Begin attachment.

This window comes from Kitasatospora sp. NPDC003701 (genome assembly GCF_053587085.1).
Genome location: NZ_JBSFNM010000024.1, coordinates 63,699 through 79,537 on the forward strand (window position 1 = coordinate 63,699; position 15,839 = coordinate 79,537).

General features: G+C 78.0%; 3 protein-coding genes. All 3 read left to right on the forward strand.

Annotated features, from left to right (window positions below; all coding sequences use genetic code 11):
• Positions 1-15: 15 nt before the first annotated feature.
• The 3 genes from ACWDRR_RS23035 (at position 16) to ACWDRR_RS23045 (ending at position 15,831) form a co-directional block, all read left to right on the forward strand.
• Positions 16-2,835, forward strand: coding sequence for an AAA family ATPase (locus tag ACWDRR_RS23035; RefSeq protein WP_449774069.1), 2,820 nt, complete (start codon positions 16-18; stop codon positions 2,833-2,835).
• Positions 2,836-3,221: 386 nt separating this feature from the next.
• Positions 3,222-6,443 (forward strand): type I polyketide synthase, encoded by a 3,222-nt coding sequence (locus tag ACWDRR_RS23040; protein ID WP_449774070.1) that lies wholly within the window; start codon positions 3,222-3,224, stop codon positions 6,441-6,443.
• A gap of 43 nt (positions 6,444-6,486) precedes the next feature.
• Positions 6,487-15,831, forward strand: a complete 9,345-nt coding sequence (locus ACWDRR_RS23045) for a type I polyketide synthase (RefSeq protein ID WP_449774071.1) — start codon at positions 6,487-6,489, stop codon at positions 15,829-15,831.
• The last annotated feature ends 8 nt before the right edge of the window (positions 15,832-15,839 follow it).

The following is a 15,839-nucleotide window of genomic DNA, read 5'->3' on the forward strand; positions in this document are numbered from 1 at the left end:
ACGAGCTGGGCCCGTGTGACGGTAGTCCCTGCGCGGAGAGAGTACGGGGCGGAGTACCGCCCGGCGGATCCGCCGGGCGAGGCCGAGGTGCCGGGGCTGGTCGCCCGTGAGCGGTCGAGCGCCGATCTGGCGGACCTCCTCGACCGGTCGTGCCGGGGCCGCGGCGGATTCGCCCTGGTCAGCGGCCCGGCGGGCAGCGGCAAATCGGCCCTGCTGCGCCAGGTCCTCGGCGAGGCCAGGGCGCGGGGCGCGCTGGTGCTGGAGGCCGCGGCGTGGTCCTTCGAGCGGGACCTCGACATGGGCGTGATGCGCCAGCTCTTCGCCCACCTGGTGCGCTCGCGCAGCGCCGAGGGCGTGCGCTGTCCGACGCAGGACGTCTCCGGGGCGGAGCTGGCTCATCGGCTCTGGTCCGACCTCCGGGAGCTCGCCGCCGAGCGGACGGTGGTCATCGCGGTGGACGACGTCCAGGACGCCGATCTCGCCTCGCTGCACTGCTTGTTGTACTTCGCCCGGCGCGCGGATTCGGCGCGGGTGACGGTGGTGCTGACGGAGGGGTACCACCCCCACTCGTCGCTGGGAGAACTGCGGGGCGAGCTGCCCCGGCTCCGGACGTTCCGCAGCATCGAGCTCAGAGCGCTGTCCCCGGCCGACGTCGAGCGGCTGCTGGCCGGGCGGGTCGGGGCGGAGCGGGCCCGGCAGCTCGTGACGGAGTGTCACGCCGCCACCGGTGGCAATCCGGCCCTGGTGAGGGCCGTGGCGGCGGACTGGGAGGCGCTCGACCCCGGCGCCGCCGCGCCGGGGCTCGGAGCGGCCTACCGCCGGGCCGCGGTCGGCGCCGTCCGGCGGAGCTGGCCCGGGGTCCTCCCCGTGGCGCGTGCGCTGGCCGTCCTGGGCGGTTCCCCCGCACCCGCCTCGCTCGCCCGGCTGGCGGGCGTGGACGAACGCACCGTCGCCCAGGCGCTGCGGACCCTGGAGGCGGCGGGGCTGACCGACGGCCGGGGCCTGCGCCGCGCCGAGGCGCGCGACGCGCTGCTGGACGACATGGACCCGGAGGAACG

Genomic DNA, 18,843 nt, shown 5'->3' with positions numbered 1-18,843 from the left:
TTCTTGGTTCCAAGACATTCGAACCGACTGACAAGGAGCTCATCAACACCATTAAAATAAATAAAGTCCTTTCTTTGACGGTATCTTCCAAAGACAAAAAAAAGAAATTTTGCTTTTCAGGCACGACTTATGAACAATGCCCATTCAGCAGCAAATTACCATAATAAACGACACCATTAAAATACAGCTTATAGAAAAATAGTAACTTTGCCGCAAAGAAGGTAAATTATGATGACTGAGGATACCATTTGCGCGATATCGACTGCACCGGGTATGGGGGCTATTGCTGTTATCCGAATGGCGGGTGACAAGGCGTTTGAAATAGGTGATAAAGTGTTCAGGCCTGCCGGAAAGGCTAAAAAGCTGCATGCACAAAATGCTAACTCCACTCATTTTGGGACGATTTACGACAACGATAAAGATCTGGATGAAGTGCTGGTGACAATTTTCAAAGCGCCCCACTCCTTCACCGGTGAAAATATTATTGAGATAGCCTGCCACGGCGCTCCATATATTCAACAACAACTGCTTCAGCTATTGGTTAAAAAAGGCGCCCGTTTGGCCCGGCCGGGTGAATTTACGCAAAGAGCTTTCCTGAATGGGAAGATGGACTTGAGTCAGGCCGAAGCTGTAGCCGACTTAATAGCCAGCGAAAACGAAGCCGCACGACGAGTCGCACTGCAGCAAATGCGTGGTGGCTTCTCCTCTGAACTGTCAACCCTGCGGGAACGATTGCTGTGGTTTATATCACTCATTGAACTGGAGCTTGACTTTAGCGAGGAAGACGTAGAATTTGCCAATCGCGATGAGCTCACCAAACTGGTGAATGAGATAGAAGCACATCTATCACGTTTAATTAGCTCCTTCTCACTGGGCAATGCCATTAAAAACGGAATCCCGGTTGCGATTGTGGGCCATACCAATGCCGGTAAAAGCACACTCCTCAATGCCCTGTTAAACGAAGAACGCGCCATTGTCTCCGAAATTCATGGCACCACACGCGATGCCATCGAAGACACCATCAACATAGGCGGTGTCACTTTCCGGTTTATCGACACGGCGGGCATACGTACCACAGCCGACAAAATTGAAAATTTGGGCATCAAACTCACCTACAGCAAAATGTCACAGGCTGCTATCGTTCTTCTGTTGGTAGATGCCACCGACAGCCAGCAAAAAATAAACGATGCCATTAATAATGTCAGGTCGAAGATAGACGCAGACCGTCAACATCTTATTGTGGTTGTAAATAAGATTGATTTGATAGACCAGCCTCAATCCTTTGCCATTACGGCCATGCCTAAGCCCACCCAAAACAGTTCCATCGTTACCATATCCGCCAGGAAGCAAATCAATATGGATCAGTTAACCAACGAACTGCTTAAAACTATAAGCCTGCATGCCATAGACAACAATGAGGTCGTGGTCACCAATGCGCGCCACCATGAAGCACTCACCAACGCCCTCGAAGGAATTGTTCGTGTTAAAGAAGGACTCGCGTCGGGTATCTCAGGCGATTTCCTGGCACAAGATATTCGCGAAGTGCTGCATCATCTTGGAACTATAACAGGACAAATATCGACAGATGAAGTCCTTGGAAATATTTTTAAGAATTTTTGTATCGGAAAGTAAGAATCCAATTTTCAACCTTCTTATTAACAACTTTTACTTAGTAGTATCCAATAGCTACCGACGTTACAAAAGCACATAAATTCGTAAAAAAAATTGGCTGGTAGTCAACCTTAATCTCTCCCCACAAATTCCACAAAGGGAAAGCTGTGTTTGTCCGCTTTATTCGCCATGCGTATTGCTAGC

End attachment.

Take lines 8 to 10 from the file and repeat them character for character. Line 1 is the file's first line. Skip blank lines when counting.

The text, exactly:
• Positions 2,836-3,221: 386 nt separating this feature from the next.
• Positions 3,222-6,443 (forward strand): type I polyketide synthase, encoded by a 3,222-nt coding sequence (locus tag ACWDRR_RS23040; protein ID WP_449774070.1) that lies wholly within the window; start codon positions 3,222-3,224, stop codon positions 6,441-6,443.
• A gap of 43 nt (positions 6,444-6,486) precedes the next feature.